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Born and raised in Manhattan, New York City, she aspired to be an actress from a young age, and first appeared on stage in an Off-Broadway play as a child.

Johansson made her film debut in the fantasy comedy North (1994) and was nominated for an Independent Spirit Award for Manny & Lo (1996).

She enrolled at the Lee Strasberg Theatre Institute, and began auditioning for commercials, but soon lost interest: "I didn't want to promote Wonder Bread." Around this time, she began studying at Professional Children's School (PCS), a private educational institution for aspiring child actors in Manhattan.

At age nine, Johansson made her film debut as John Ritter's daughter in the fantasy comedy North (1994).

She is a prominent celebrity brand endorser, and also supports various charities and causes.

She has been married twice, to the Canadian actor Ryan Reynolds from 2008 to 2011 and the French businessman Romain Dauriac (with whom she has a daughter) from 2014 to 2017.

Scarlett Johansson," while critic Mick La Salle, writing for the same paper, commented on her "peaceful aura", and believed, "If she can get through puberty with that aura undisturbed, she could become an important actress." The drama film, based on the 1995 novel of the same name by Nicholas Evans, tells the story of a talented trainer with a gift for understanding horses, who is hired to help an injured teenager played by Johansson.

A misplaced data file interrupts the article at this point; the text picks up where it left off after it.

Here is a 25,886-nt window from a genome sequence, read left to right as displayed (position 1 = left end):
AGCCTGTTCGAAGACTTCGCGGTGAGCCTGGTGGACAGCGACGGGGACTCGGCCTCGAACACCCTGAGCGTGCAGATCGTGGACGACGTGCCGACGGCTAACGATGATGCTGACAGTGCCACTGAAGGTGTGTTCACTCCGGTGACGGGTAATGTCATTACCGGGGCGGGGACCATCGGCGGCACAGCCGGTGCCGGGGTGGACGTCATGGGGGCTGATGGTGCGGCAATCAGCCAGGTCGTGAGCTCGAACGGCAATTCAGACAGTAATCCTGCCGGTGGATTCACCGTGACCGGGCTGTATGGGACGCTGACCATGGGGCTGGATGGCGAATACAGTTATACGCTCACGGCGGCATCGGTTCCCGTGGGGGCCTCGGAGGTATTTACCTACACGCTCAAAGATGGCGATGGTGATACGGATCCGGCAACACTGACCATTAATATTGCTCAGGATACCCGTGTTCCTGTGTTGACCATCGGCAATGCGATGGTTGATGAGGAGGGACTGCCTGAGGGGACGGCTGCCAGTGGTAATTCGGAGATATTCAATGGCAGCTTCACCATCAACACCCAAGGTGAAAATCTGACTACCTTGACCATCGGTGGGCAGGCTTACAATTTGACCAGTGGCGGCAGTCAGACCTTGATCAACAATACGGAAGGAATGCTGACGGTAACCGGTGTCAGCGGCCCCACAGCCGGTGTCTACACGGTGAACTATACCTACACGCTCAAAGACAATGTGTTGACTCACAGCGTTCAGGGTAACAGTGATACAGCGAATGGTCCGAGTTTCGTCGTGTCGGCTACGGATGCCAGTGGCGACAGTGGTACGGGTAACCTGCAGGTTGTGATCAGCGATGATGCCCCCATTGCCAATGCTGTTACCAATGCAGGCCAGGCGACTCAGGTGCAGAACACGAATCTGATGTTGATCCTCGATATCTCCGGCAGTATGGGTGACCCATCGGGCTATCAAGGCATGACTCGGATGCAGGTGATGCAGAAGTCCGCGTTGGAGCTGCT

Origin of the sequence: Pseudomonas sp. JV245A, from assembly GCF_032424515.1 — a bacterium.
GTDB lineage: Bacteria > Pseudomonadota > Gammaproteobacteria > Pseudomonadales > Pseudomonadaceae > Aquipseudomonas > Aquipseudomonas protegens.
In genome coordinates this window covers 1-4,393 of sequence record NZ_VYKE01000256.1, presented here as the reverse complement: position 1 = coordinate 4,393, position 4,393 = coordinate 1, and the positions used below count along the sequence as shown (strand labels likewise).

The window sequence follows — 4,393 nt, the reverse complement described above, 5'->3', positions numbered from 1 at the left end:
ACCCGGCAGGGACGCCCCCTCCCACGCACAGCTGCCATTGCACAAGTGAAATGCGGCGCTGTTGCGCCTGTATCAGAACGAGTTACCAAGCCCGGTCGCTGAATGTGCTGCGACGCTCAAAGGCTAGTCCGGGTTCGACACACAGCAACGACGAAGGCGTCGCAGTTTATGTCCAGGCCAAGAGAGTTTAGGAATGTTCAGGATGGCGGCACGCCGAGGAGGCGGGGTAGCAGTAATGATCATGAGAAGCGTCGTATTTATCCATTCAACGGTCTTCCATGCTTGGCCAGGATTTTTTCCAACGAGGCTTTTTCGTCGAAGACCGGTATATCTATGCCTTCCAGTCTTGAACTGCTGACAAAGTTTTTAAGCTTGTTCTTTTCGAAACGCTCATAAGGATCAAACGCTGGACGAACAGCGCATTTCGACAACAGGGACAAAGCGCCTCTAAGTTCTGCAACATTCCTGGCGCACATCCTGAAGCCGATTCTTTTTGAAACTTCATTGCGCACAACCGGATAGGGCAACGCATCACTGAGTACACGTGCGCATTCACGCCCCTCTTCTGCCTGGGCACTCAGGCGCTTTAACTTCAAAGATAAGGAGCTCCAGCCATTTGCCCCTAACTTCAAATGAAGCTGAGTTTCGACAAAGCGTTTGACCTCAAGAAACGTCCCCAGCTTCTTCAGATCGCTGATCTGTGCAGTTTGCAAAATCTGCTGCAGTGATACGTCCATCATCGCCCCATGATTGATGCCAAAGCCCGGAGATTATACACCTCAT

The actress received an "introducing" credit on this film, although it was her seventh role.

She also released two albums: Anywhere I Lay My Head (2008) and Break Up (2009), both of which charted on the Billboard 200.

In 2010, Johansson debuted on Broadway in a revival of A View from the Bridge, which won her a Tony Award for Best Featured Actress.

Her breakthrough came playing a cynical outcast in Terry Zwigoff's black comedy Ghost World (2001), an adaptation of Daniel Clowes' graphic novel of same name.

Johansson was credited with "sensitivity and talent [that] belie her age" by an Austin Chronicle critic, and won a Toronto Film Critics Association Award for Best Supporting Actress for her performance.

She took the part because of her love for cartoons and The Ren & Stimpy Show.

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